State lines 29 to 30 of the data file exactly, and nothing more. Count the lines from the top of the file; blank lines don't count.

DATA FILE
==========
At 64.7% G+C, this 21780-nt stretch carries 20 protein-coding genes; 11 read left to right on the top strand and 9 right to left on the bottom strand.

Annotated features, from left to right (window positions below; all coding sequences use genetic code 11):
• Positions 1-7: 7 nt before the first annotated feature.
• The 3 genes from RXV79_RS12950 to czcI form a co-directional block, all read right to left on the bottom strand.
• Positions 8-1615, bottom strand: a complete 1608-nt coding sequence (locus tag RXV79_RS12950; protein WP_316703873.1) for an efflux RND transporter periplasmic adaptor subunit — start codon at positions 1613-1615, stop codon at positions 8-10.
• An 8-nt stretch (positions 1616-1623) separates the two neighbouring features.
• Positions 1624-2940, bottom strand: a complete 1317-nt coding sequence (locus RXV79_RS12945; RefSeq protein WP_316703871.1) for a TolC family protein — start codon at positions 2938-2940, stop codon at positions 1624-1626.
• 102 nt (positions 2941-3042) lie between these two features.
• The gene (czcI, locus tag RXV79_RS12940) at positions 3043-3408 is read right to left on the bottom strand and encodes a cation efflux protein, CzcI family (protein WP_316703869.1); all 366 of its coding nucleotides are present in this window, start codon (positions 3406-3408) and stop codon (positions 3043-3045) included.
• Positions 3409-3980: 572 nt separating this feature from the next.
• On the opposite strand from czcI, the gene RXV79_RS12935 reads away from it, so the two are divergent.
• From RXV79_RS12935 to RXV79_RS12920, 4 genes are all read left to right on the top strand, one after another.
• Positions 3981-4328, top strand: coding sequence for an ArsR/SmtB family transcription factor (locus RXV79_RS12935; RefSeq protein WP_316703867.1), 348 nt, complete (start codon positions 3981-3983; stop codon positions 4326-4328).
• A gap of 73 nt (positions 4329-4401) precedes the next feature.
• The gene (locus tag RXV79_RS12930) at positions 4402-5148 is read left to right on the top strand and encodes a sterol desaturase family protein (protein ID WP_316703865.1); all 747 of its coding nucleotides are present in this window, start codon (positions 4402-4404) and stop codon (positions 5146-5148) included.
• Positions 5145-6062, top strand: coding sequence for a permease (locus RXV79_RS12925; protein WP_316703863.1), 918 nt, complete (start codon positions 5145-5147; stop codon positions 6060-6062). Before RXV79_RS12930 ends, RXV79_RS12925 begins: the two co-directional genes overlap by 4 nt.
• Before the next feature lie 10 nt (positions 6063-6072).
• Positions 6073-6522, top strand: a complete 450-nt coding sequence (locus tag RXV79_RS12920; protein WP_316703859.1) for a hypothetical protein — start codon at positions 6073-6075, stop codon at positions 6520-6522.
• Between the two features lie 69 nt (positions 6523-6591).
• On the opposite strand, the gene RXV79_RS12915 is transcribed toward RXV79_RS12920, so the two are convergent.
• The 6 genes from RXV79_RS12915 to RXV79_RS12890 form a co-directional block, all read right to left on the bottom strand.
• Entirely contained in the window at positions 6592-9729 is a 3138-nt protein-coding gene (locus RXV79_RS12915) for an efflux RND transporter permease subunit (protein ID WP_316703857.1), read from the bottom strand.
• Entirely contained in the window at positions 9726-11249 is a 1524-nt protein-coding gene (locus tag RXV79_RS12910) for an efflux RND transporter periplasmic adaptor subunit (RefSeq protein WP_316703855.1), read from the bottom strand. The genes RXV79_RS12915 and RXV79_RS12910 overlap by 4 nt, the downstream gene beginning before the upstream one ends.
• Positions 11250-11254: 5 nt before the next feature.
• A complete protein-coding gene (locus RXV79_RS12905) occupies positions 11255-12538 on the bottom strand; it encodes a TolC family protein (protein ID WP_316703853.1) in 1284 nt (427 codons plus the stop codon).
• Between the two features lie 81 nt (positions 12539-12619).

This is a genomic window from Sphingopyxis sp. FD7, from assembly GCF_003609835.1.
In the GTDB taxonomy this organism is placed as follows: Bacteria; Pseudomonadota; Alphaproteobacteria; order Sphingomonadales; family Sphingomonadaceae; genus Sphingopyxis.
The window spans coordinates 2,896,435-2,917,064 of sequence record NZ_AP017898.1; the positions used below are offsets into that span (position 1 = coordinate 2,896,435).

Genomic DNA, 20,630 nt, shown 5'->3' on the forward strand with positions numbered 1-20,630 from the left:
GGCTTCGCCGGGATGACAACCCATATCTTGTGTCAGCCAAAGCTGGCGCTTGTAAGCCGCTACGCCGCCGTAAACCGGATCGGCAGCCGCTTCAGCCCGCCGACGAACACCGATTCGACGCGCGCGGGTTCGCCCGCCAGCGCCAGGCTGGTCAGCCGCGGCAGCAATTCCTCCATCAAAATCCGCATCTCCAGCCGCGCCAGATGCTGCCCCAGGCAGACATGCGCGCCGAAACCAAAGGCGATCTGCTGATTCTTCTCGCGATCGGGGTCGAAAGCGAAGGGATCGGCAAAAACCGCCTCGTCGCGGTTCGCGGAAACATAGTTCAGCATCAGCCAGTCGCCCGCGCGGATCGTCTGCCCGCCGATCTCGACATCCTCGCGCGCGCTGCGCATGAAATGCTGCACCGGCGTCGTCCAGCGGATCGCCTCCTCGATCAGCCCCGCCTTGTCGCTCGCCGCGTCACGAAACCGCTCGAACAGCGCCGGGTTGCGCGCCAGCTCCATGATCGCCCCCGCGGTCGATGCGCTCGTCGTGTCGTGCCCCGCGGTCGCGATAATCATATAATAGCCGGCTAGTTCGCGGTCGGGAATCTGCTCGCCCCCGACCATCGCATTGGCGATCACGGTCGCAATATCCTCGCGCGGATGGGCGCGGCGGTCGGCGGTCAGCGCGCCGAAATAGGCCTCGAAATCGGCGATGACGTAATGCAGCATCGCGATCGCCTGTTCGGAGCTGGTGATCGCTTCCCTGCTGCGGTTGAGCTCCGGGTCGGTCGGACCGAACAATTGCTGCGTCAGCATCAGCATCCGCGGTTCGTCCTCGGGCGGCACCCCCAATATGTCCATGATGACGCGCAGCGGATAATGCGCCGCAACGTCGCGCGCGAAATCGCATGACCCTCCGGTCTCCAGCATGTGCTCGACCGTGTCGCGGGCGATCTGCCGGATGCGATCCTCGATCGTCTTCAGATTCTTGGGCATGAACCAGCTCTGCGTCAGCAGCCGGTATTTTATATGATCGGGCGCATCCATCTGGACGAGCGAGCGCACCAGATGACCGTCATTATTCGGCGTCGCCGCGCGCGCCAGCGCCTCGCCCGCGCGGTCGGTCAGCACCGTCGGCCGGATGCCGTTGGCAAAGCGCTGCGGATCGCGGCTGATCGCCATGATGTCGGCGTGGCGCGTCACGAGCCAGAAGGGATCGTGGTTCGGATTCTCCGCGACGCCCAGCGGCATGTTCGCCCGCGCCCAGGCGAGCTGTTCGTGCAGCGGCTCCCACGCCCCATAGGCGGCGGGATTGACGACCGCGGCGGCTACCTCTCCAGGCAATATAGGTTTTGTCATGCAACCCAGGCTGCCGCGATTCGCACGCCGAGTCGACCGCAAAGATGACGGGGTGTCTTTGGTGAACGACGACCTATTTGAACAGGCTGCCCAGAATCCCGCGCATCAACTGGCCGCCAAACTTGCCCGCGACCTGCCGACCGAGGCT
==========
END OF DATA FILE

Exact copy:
The window spans coordinates 2,896,435-2,917,064 of sequence record NZ_AP017898.1; the positions used below are offsets into that span (position 1 = coordinate 2,896,435).

Genomic DNA, 20,630 nt, shown 5'->3' on the forward strand with positions numbered 1-20,630 from the left: